The actress received an Academy Award nomination for Best Supporting Actress a week after earning her Razzie nomination for the same performance

By Alexia Fernández
March 15, 2021 04:44 PM
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HILLBILLY ELEGY: Glenn Close ("Mamaw")
Glenn Close in Hillbilly Elegy
| Credit: Lacey Terrell/NETFLIX

Glenn Close is experiencing a rollercoaster of an awards season this year.

On Monday, the actress, 73, landed an Academy Award nomination for Best Supporting Actress for her performance in last year's Hillbilly Elegy. The honor came a week after Close was jokingly included in the Razzie Award's worst supporting actress race for that same film.

The eight-time Oscar nominee plays Bonnie "Mamaw" Vance in the Netflix movie opposite Amy Adams. The story follows a Yale Law student who is drawn back to his Appalachian hometown, and confronts his strained relationships with his mother and grandmother.

The film was largely panned by critics and received a 25% score on Rotten Tomatoes, although viewers gave it an 85% audience score.

Hillbilly Elegy received a total of three Razzie Award nominations, including for worst director for Ron Howard and worst screenplay for Vanessa Taylor. 

In January, Close spoke about having been nominated for the Oscar seven times (at the time) in a virtual interview with Pete Davidson for Variety's Actors on Actors.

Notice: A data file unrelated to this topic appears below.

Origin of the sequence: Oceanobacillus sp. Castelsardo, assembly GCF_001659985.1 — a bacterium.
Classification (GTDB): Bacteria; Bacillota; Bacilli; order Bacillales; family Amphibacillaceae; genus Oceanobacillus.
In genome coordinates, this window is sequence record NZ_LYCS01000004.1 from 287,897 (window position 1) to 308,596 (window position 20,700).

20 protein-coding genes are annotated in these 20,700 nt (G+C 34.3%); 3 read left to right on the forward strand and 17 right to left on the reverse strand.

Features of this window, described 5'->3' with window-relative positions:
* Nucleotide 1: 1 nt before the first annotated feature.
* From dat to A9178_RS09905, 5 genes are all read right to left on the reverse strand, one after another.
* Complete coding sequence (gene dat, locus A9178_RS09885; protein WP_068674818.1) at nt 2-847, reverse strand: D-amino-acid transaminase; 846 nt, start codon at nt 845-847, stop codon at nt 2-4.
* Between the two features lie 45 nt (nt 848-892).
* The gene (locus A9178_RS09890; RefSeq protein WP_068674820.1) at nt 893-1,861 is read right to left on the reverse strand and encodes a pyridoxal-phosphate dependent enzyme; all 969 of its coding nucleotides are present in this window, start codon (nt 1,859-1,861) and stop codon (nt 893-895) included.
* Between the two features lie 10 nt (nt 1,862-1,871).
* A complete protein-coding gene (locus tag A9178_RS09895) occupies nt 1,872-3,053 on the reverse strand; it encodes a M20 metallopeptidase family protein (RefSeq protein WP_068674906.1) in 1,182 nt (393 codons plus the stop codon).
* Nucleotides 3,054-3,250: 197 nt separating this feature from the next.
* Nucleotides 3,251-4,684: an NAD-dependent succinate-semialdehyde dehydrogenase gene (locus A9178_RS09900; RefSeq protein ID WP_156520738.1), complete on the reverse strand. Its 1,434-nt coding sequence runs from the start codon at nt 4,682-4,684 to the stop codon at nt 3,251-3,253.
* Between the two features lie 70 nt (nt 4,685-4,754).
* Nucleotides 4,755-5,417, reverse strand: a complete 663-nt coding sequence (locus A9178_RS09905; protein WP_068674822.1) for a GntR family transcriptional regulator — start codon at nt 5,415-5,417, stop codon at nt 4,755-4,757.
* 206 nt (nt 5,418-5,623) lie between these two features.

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When the Saturday Night Live comedian asked her what "can we do to get you an Oscar?" Close mused, "Is it better to be wheeled out in a wheelchair and get the lifetime achievement award? You don't have to make a speech."

"It's beyond me," she continued. "I don't know what to say about that. I just have to keep doing what's good. You're fulfilled by your work, and that's the process to me. It's what feeds my soul, but it really is nice when other people like it."

She added, "It might be cool to never get one. I wouldn't mind being wheeled out when I'm old and drooling, and I have a gray wig to cover my bald head."

In February 2019, Close looked back at each of her seven Oscar-nominated performances with Vanity Fair, telling the magazine that when it comes to hoping for an Oscar win, she keeps herself "to zero expectations just for my own mental health." She added that her first priority is crafting a solid character.

"I don't know if this [attitude] is for my emotional survival, or it just might be who I am, but when I've done a job and played a character that I've felt was to the very best of my ability, and I got deep into the character and lost in that character, that is the most important thing," Close said at the time. "When that character has resonance and connection with people … that, for me, is the award."

The 93rd Academy Awards will air live on Sunday, April 25 starting at 8 p.m. ET/5 p.m. PT on ABC.